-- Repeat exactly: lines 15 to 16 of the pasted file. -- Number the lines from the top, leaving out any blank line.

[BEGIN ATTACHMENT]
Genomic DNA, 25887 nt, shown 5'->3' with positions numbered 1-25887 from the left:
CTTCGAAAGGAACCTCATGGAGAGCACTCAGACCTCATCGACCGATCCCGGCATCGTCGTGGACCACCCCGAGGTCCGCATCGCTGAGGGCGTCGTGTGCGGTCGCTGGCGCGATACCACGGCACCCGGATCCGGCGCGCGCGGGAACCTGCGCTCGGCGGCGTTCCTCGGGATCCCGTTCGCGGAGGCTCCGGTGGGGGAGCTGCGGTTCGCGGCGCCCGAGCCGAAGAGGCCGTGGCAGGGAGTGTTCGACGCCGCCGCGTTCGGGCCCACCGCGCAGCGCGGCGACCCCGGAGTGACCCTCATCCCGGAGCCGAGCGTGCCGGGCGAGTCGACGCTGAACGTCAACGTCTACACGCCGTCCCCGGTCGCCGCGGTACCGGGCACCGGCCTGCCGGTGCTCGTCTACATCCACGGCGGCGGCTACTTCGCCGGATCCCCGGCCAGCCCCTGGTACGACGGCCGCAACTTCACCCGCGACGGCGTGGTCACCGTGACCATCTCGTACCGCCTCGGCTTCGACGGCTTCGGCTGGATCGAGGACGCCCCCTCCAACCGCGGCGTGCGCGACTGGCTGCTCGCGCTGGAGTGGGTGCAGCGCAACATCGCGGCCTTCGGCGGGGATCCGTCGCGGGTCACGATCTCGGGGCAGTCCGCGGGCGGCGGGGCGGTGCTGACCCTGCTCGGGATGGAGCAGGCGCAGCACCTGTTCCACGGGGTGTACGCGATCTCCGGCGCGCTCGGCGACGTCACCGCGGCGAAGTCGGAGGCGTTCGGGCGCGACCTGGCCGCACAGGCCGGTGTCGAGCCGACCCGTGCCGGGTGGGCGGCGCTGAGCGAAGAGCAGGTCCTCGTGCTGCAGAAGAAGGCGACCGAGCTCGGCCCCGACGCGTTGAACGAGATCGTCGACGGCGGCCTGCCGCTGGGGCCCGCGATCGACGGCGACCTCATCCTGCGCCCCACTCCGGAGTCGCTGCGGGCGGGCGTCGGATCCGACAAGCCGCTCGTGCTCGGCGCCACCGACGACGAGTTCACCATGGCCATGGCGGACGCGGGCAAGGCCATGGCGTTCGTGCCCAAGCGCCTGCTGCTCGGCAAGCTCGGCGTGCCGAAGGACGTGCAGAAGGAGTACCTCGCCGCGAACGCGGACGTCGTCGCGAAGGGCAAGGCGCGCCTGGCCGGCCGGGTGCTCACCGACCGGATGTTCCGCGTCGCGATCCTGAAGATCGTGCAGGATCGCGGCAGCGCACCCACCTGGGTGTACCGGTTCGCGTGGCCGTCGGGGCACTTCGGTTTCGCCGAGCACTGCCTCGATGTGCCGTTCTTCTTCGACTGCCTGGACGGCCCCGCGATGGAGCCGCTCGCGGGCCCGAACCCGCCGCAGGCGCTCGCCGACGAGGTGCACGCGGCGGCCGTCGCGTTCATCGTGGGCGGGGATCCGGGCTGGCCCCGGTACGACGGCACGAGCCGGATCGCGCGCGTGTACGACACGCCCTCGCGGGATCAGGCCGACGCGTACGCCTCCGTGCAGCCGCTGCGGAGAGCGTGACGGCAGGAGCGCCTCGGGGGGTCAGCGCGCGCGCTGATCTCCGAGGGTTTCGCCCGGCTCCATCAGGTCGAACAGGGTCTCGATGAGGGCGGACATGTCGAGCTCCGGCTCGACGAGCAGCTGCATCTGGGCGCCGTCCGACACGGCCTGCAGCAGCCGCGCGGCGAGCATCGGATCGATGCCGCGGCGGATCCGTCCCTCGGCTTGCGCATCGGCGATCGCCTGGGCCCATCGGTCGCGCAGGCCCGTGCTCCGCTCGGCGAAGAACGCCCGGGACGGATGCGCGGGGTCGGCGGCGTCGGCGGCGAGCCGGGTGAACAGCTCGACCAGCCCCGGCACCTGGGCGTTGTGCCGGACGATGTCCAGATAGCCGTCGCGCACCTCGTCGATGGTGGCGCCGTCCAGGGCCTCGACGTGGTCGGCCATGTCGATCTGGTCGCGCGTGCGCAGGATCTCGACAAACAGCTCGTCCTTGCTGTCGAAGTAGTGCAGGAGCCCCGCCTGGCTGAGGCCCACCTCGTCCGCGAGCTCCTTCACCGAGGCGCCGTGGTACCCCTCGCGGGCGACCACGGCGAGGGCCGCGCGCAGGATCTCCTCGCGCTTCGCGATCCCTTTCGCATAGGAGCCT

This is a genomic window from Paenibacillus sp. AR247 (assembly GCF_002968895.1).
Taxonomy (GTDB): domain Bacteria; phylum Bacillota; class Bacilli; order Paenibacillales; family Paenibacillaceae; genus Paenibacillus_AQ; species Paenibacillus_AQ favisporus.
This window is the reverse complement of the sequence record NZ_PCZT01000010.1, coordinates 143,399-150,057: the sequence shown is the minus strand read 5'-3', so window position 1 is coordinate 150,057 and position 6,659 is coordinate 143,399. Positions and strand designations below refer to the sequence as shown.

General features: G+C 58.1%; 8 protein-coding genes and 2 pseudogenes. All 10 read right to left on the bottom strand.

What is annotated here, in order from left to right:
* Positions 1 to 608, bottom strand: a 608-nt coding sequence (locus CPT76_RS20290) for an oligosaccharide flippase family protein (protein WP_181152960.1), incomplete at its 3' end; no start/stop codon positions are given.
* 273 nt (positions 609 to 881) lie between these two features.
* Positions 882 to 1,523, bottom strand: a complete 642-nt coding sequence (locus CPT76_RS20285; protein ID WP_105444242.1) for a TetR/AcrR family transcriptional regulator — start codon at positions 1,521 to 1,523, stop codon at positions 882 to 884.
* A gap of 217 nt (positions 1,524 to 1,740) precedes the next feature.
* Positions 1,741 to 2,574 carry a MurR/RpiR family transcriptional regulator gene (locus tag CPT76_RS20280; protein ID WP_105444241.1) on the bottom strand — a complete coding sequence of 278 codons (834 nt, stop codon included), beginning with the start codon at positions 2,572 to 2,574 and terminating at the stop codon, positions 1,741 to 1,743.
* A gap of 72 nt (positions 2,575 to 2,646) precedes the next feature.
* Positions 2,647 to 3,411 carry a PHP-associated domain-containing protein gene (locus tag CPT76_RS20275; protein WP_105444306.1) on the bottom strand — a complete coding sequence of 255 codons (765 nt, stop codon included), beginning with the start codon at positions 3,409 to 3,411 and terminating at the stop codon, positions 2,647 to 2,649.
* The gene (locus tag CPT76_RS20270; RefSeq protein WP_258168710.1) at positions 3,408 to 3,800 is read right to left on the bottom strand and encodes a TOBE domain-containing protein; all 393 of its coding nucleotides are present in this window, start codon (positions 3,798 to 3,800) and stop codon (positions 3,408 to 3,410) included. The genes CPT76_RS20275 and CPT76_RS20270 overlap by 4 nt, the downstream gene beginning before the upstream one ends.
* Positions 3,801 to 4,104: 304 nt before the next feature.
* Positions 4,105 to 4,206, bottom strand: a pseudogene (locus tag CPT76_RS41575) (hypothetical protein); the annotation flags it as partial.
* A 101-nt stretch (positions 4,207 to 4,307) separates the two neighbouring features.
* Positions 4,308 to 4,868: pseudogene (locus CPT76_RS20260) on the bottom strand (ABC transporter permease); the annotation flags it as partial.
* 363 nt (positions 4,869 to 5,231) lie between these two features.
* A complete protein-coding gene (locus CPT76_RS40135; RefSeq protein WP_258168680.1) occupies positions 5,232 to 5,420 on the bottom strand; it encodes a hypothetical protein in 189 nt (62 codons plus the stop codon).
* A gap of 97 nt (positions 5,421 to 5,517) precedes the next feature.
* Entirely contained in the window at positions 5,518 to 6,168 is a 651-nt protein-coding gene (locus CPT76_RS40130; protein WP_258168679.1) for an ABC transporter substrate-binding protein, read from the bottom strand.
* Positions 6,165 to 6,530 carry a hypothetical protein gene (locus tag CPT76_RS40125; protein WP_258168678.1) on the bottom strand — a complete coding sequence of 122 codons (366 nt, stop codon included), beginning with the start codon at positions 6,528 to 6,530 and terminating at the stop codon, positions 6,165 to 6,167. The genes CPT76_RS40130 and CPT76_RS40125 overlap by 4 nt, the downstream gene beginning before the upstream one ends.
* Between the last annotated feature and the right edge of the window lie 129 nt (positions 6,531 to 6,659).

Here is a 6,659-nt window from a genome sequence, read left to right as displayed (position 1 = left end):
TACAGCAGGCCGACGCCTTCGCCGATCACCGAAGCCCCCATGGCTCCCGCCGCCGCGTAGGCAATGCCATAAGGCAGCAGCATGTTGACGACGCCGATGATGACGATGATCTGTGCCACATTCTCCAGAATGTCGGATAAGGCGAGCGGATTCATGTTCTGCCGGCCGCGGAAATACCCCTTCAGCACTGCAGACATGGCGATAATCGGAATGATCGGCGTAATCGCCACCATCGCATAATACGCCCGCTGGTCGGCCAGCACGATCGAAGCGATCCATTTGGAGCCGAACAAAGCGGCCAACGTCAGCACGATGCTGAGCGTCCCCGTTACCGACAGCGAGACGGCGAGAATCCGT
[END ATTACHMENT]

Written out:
* The gene (locus tag CPT76_RS20270; RefSeq protein WP_258168710.1) at positions 3,408 to 3,800 is read right to left on the bottom strand and encodes a TOBE domain-containing protein; all 393 of its coding nucleotides are present in this window, start codon (positions 3,798 to 3,800) and stop codon (positions 3,408 to 3,410) included. The genes CPT76_RS20275 and CPT76_RS20270 overlap by 4 nt, the downstream gene beginning before the upstream one ends.
* Positions 3,801 to 4,104: 304 nt before the next feature.